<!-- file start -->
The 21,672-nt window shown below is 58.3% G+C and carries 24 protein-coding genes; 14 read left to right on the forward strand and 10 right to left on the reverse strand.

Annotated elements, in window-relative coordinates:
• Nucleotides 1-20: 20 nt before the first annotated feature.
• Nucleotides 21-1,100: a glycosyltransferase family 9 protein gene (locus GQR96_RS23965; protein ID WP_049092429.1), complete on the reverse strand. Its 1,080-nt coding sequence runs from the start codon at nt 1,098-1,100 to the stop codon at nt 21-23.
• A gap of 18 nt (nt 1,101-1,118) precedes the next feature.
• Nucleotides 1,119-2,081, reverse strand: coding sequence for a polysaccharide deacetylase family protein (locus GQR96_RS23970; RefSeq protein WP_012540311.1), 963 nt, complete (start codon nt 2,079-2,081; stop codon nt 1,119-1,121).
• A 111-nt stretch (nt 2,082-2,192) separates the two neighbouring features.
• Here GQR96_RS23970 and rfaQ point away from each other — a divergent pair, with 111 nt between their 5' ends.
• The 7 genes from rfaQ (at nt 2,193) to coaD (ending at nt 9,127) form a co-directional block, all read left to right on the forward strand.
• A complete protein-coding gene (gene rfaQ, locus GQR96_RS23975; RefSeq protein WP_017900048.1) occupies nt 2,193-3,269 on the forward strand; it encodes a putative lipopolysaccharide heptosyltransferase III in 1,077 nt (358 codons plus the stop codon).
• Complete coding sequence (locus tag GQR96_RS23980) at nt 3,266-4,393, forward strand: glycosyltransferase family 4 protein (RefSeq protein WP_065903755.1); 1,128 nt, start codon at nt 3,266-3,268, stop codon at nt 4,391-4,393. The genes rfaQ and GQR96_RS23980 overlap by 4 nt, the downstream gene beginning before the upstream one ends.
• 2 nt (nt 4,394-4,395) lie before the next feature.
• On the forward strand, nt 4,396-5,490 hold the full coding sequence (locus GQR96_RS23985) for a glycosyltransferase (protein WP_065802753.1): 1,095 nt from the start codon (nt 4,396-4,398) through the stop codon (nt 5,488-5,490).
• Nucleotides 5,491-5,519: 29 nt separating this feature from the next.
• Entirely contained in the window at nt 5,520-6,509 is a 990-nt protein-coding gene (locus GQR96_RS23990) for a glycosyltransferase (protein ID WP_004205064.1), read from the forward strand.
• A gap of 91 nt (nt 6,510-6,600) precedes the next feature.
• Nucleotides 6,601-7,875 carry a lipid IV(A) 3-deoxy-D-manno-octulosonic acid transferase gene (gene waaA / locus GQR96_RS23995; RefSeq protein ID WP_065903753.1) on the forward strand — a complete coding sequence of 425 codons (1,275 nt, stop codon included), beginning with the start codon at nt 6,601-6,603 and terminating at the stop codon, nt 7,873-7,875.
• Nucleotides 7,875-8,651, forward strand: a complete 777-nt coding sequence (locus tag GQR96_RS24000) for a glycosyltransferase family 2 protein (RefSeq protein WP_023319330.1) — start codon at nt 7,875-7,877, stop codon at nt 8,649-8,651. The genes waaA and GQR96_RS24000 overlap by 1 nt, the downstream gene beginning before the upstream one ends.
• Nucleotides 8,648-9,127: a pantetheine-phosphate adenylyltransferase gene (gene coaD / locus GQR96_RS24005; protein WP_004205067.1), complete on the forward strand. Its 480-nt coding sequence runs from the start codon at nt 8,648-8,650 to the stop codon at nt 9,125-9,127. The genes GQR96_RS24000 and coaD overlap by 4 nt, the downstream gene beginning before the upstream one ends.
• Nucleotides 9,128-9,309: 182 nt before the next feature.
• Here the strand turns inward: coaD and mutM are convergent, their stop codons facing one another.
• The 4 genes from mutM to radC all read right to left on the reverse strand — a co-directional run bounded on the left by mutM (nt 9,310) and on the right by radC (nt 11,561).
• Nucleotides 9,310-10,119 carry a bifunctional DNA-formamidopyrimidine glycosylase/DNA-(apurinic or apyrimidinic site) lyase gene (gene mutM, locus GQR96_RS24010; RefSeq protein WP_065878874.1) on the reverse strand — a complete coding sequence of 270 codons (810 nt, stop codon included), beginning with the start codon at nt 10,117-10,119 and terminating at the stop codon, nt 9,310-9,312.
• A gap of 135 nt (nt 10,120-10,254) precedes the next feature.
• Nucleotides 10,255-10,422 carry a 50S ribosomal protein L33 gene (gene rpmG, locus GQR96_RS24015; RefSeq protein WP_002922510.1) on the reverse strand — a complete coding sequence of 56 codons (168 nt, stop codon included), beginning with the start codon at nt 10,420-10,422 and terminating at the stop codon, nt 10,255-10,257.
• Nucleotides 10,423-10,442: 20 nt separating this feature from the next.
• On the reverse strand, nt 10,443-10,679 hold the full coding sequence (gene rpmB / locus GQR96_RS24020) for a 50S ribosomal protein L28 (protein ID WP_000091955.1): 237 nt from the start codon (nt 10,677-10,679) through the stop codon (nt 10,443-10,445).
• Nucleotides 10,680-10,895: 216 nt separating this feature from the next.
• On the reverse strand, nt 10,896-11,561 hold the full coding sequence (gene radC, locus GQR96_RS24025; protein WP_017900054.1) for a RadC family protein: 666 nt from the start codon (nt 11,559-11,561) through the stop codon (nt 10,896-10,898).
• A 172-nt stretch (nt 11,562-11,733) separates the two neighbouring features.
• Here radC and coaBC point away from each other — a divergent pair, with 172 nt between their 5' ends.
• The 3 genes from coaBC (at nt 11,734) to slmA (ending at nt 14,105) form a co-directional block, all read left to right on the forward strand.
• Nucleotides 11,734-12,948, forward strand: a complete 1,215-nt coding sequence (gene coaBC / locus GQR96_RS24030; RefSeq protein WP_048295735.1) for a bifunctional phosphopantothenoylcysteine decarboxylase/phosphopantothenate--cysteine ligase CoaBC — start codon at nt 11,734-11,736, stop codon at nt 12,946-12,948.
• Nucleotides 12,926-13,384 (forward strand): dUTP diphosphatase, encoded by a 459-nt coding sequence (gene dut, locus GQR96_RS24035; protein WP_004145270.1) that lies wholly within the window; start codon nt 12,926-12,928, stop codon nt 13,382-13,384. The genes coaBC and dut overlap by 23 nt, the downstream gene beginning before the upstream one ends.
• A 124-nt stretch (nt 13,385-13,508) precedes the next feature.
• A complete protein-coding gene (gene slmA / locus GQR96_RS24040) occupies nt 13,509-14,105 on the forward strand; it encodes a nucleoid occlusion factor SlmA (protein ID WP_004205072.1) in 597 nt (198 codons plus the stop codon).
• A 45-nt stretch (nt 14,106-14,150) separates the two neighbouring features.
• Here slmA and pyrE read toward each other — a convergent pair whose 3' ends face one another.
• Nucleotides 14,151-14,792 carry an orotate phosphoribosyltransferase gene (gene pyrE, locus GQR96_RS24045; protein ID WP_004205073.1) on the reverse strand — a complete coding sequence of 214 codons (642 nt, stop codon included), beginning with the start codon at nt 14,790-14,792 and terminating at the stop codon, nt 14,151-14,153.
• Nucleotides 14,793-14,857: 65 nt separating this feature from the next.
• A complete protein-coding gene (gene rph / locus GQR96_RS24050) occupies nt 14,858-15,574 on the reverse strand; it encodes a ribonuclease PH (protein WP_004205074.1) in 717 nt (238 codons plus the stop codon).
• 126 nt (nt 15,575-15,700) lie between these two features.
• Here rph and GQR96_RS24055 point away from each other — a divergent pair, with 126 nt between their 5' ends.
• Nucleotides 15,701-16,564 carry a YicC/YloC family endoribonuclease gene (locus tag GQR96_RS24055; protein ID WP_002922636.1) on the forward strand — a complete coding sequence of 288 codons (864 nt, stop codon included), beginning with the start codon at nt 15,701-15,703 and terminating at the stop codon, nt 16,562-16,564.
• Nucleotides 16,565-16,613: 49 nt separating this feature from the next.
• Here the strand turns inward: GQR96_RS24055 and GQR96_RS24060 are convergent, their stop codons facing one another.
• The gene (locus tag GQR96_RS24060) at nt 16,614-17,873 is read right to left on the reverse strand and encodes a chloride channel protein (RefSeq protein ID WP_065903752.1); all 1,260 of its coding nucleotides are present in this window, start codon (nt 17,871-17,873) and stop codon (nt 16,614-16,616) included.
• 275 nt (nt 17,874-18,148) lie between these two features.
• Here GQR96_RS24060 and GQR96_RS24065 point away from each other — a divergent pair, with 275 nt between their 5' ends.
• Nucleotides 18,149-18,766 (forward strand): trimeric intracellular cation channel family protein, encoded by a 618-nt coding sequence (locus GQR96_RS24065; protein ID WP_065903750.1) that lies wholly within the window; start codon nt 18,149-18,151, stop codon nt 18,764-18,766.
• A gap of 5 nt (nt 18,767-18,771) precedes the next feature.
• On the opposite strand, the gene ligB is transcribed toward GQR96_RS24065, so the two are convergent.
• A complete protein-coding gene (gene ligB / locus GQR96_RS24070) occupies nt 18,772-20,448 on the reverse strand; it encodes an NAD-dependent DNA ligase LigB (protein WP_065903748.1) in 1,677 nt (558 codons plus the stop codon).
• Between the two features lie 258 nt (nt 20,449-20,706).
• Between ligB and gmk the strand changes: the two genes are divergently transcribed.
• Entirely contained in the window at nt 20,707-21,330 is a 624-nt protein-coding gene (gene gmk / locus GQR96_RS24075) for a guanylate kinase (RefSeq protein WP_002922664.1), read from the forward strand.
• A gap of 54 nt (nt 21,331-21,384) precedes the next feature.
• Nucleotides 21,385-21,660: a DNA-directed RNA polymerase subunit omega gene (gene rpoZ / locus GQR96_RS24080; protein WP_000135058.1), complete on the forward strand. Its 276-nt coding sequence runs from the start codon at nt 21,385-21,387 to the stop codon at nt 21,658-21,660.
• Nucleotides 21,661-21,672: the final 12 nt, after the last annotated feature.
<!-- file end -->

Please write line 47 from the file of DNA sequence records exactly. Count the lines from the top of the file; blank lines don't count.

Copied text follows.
• The gene (locus tag GQR96_RS24060) at nt 16,614-17,873 is read right to left on the reverse strand and encodes a chloride channel protein (RefSeq protein ID WP_065903752.1); all 1,260 of its coding nucleotides are present in this window, start codon (nt 17,871-17,873) and stop codon (nt 16,614-16,616) included.